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(Reuters) - A nipple fluid test is not an effective screening tool for breast cancer, U.S. regulators warned on Thursday, noting that mammography is the best way to detect the disease in its earliest, most treatable stages.
The Food and Drug Administration, in a statement to healthcare professionals, said it is concerned that women will believe misleading claims about a nipple aspirate test and not get mammograms or other needed breast imaging tests or biopsies.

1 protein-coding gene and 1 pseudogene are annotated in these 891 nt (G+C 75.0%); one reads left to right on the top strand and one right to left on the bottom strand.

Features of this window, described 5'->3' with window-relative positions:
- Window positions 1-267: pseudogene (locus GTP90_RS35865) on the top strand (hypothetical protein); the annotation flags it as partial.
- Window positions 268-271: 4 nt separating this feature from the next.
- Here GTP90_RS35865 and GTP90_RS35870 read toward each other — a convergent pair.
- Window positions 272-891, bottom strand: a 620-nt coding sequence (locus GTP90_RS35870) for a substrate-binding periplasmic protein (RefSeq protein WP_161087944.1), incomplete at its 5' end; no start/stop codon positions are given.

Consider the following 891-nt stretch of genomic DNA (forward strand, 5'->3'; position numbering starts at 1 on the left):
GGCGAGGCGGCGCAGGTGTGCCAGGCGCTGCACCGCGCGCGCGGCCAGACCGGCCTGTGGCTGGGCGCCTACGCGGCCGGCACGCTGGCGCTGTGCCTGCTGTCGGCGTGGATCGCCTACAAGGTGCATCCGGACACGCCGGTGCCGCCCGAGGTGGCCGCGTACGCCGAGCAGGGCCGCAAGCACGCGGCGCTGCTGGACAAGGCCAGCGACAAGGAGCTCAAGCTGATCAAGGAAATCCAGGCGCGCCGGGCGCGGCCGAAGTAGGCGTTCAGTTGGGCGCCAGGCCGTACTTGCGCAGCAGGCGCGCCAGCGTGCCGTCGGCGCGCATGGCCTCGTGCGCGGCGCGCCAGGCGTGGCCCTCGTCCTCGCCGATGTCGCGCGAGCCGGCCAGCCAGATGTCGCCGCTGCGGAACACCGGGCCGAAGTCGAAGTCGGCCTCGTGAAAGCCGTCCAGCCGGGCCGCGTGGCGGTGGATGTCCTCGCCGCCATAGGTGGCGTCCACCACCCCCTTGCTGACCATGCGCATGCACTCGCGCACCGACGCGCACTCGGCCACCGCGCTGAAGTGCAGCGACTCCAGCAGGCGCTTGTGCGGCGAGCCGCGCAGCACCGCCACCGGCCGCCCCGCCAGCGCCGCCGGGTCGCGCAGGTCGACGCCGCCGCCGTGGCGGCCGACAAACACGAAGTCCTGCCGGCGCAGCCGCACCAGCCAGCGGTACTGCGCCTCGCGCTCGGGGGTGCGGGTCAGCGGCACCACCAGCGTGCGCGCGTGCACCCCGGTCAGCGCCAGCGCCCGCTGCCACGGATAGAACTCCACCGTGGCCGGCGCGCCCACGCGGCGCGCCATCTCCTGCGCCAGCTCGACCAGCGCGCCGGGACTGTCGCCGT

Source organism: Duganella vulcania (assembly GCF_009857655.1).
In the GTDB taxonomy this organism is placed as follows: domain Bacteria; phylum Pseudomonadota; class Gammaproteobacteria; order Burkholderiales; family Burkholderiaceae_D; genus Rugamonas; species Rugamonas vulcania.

The agency noted that it had issued a warning letter earlier this year to Atossa Genetics Inc about its nipple aspirate fluid collection device and process. The company recalled the product in October.
The FDA said it is not aware of any valid scientific data to show that nipple aspirate testing by itself is an effective screening tool for any medical condition.
Reporting by Deena Beasley; Editing by Richard Chang